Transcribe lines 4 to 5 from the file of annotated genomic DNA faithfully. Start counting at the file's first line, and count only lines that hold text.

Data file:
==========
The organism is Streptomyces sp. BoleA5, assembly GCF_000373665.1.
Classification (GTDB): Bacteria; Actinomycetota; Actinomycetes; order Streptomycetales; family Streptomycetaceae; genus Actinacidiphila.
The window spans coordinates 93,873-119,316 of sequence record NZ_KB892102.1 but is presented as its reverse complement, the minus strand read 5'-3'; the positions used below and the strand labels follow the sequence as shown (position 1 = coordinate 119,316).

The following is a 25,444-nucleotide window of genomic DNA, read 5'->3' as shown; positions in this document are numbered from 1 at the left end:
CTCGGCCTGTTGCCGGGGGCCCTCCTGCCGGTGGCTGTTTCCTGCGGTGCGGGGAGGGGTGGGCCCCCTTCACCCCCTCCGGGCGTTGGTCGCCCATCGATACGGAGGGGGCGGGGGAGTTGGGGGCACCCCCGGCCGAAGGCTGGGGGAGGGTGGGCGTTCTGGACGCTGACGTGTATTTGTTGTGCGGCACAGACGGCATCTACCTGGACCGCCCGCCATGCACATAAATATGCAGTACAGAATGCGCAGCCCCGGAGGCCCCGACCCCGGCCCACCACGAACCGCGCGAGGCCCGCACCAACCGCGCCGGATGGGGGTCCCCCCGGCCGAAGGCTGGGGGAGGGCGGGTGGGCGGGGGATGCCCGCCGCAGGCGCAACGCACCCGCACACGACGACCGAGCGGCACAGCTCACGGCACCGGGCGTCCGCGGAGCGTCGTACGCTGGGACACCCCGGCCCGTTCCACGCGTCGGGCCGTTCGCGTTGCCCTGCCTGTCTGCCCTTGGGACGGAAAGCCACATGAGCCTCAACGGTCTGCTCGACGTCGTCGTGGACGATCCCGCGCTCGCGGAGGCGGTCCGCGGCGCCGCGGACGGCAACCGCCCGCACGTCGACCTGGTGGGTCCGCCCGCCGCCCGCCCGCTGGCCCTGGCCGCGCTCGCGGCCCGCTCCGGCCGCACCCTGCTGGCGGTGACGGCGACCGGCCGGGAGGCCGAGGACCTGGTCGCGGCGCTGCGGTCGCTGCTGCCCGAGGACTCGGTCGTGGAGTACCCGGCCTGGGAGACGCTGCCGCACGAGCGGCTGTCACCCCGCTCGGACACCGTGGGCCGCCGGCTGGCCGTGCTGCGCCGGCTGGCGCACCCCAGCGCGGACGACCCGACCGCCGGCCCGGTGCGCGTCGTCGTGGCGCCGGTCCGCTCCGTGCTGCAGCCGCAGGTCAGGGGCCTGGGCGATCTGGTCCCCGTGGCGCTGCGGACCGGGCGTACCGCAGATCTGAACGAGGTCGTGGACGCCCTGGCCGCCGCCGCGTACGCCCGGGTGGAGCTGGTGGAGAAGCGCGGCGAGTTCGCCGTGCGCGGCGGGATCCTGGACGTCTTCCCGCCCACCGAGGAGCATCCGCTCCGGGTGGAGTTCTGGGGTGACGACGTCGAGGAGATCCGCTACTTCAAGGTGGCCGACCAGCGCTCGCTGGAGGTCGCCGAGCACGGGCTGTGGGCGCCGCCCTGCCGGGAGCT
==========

The following is a 25,444-nucleotide window of genomic DNA, read 5'->3' as shown; positions in this document are numbered from 1 at the left end:
CTCGGCCTGTTGCCGGGGGCCCTCCTGCCGGTGGCTGTTTCCTGCGGTGCGGGGAGGGGTGGGCCCCCTTCACCCCCTCCGGGCGTTGGTCGCCCATCGATACGGAGGGGGCGGGGGAGTTGGGGGCACCCCCGGCCGAAGGCTGGGGGAGGGTGGGCGTTCTGGACGCTGACGTGTATTTGTTGTGCGGCACAGACGGCATCTACCTGGACCGCCCGCCATGCACATAAATATGCAGTACAGAATGCGCAGCCCCGGAGGCCCCGACCCCGGCCCACCACGAACCGCGCGAGGCCCGCACCAACCGCGCCGGATGGGGGTCCCCCCGGCCGAAGGCTGGGGGAGGGCGGGTGGGCGGGGGATGCCCGCCGCAGGCGCAACGCACCCGCACACGACGACCGAGCGGCACAGCTCACGGCACCGGGCGTCCGCGGAGCGTCGTACGCTGGGACACCCCGGCCCGTTCCACGCGTCGGGCCGTTCGCGTTGCCCTGCCTGTCTGCCCTTGGGACGGAAAGCCACATGAGCCTCAACGGTCTGCTCGACGTCGTCGTGGACGATCCCGCGCTCGCGGAGGCGGTCCGCGGCGCCGCGGACGGCAACCGCCCGCACGTCGACCTGGTGGGTCCGCCCGCCGCCCGCCCGCTGGCCCTGGCCGCGCTCGCGGCCCGCTCCGGCCGCACCCTGCTGGCGGTGACGGCGACCGGCCGGGAGGCCGAGGACCTGGTCGCGGCGCTGCGGTCGCTGCTGCCCGAGGACTCGGTCGTGGAGTACCCGGCCTGGGAGACGCTGCCGCACGAGCGGCTGTCACCCCGCTCGGACACCGTGGGCCGCCGGCTGGCCGTGCTGCGCCGGCTGGCGCACCCCAGCGCGGACGACCCGACCGCCGGCCCGGTGCGCGTCGTCGTGGCGCCGGTCCGCTCCGTGCTGCAGCCGCAGGTCAGGGGCCTGGGCGATCTGGTCCCCGTGGCGCTGCGGACCGGGCGTACCGCAGATCTGAACGAGGTCGTGGACGCCCTGGCCGCCGCCGCGTACGCCCGGGTGGAGCTGGTGGAGAAGCGCGGCGAGTTCGCCGTGCGCGGCGGGATCCTGGACGTCTTCCCGCCCACCGAGGAGCATCCGCTCCGGGTGGAGTTCTGGGGTGACGACGTCGAGGAGATCCGCTACTTCAAGGTGGCCGACCAGCGCTCGCTGGAGGTCGCCGAGCACGGGCTGTGGGCGCCGCCCTGCCGGGAGCT